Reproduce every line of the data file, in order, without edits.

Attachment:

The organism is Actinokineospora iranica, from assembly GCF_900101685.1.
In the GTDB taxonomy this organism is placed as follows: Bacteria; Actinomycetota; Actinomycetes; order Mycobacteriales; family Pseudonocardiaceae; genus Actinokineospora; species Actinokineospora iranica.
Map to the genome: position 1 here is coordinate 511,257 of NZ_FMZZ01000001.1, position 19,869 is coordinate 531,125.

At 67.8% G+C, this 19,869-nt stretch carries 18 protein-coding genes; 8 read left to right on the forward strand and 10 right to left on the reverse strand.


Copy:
The organism is Actinokineospora iranica, from assembly GCF_900101685.1.
In the GTDB taxonomy this organism is placed as follows: Bacteria; Actinomycetota; Actinomycetes; order Mycobacteriales; family Pseudonocardiaceae; genus Actinokineospora; species Actinokineospora iranica.
Map to the genome: position 1 here is coordinate 511,257 of NZ_FMZZ01000001.1, position 19,869 is coordinate 531,125.

At 67.8% G+C, this 19,869-nt stretch carries 18 protein-coding genes; 8 read left to right on the forward strand and 10 right to left on the reverse strand.